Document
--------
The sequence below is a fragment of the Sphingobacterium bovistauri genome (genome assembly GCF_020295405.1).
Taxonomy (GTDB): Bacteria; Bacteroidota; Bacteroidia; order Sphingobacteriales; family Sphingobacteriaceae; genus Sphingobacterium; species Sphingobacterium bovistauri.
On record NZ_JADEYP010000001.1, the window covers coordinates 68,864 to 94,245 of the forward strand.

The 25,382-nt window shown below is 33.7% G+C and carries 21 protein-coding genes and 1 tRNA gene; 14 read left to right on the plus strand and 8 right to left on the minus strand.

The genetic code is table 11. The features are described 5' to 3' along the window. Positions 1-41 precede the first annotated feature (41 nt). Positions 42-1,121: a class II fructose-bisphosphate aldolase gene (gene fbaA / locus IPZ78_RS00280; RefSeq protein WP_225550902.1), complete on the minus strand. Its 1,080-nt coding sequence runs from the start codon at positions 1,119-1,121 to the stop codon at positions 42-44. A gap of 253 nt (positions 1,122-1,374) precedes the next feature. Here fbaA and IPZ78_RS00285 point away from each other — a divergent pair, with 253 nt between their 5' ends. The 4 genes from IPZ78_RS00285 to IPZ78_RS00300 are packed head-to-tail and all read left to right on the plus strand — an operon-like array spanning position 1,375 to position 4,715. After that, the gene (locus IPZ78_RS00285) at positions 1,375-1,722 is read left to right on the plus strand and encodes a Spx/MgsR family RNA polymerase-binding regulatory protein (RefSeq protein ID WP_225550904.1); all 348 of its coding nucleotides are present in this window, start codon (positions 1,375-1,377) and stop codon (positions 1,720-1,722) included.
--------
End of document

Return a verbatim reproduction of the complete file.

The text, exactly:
The sequence below is a fragment of the Sphingobacterium bovistauri genome (genome assembly GCF_020295405.1).
Taxonomy (GTDB): Bacteria; Bacteroidota; Bacteroidia; order Sphingobacteriales; family Sphingobacteriaceae; genus Sphingobacterium; species Sphingobacterium bovistauri.
On record NZ_JADEYP010000001.1, the window covers coordinates 68,864 to 94,245 of the forward strand.

The 25,382-nt window shown below is 33.7% G+C and carries 21 protein-coding genes and 1 tRNA gene; 14 read left to right on the plus strand and 8 right to left on the minus strand.

The genetic code is table 11. The features are described 5' to 3' along the window. Positions 1-41 precede the first annotated feature (41 nt). Positions 42-1,121: a class II fructose-bisphosphate aldolase gene (gene fbaA / locus IPZ78_RS00280; RefSeq protein WP_225550902.1), complete on the minus strand. Its 1,080-nt coding sequence runs from the start codon at positions 1,119-1,121 to the stop codon at positions 42-44. A gap of 253 nt (positions 1,122-1,374) precedes the next feature. Here fbaA and IPZ78_RS00285 point away from each other — a divergent pair, with 253 nt between their 5' ends. The 4 genes from IPZ78_RS00285 to IPZ78_RS00300 are packed head-to-tail and all read left to right on the plus strand — an operon-like array spanning position 1,375 to position 4,715. After that, the gene (locus IPZ78_RS00285) at positions 1,375-1,722 is read left to right on the plus strand and encodes a Spx/MgsR family RNA polymerase-binding regulatory protein (RefSeq protein ID WP_225550904.1); all 348 of its coding nucleotides are present in this window, start codon (positions 1,375-1,377) and stop codon (positions 1,720-1,722) included.